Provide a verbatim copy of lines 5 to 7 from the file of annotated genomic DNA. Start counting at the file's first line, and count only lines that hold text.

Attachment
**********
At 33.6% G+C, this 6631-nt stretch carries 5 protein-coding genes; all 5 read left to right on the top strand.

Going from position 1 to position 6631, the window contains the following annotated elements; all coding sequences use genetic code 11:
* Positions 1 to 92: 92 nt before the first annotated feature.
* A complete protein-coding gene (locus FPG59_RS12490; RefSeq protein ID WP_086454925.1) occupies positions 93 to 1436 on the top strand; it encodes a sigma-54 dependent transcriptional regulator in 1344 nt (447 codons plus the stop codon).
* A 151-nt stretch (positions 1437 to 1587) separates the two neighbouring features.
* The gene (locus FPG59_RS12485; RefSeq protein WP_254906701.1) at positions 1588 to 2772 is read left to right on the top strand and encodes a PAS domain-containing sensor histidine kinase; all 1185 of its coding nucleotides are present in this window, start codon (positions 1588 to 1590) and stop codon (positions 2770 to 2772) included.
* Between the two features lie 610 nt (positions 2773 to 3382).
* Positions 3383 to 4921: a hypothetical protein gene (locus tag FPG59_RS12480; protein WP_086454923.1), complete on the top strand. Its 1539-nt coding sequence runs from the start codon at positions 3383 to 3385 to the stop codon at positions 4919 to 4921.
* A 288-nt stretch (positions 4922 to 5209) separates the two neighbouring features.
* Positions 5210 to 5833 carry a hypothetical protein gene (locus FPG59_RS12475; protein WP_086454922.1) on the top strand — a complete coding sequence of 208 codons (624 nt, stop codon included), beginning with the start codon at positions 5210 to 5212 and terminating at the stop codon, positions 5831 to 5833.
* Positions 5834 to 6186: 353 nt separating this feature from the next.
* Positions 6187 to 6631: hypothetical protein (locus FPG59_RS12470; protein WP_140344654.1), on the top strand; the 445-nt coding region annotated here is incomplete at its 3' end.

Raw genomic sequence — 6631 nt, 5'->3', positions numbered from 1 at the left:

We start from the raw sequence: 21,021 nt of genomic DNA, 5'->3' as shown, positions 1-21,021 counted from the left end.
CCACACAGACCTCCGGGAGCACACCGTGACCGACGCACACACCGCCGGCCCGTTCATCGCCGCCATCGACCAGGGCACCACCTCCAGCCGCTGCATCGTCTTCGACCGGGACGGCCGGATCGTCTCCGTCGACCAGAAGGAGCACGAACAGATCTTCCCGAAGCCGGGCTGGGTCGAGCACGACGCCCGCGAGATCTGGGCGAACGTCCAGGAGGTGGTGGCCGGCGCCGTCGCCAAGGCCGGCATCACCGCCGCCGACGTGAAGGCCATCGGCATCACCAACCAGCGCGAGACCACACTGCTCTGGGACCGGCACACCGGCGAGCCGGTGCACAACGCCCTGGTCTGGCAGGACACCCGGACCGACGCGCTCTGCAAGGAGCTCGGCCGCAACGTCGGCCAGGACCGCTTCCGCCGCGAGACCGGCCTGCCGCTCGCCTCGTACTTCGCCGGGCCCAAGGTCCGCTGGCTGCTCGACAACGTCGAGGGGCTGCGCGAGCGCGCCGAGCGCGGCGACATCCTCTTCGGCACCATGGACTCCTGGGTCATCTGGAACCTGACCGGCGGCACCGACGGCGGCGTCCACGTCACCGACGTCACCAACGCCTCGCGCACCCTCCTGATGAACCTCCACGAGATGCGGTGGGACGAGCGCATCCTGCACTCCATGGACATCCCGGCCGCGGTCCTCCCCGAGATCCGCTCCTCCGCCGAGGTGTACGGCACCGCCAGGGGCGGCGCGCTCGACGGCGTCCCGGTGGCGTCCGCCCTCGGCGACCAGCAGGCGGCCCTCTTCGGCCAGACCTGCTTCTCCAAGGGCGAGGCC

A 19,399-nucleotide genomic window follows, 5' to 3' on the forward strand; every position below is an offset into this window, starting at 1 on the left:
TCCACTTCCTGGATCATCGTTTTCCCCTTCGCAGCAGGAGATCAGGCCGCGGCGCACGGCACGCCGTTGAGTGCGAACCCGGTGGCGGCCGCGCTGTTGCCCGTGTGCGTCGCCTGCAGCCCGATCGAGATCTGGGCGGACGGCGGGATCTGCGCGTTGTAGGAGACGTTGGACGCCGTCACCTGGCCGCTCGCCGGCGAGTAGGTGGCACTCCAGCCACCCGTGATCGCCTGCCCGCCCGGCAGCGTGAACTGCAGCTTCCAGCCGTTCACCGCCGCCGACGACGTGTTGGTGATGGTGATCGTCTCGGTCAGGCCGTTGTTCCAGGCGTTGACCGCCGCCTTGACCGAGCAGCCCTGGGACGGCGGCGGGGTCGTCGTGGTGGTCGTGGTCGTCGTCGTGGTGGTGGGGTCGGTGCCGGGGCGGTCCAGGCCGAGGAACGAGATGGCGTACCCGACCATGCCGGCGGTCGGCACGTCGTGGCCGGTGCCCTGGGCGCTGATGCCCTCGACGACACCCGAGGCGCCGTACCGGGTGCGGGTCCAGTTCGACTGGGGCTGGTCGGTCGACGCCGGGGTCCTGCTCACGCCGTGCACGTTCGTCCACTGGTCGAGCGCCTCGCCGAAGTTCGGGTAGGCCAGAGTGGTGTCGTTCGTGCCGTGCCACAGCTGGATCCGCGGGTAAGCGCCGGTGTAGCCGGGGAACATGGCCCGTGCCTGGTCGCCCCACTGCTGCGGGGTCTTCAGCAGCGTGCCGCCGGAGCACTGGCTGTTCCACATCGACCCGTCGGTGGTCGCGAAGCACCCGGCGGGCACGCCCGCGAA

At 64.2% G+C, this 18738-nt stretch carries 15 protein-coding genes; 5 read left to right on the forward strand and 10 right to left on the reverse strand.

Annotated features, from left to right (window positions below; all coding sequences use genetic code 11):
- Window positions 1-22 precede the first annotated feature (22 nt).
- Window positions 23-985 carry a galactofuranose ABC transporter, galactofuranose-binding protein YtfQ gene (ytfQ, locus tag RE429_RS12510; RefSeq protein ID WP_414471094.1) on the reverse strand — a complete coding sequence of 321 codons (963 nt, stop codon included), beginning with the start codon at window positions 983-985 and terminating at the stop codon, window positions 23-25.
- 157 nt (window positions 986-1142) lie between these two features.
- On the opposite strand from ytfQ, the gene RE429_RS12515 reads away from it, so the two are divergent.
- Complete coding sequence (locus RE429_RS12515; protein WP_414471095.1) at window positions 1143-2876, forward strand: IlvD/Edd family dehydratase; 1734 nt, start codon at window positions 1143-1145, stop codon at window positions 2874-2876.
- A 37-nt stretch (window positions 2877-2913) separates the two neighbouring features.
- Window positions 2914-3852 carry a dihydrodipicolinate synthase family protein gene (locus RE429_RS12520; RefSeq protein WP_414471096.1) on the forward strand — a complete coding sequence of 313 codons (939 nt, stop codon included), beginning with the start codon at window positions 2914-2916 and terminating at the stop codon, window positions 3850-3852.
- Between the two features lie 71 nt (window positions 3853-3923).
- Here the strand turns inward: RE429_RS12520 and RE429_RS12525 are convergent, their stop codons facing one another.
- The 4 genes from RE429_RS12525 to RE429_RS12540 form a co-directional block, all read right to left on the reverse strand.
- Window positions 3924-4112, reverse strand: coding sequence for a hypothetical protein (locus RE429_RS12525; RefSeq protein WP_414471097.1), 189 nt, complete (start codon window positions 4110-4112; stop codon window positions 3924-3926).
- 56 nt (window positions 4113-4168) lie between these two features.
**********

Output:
* A 151-nt stretch (positions 1437 to 1587) separates the two neighbouring features.
* The gene (locus FPG59_RS12485; RefSeq protein WP_254906701.1) at positions 1588 to 2772 is read left to right on the top strand and encodes a PAS domain-containing sensor histidine kinase; all 1185 of its coding nucleotides are present in this window, start codon (positions 1588 to 1590) and stop codon (positions 2770 to 2772) included.
* Between the two features lie 610 nt (positions 2773 to 3382).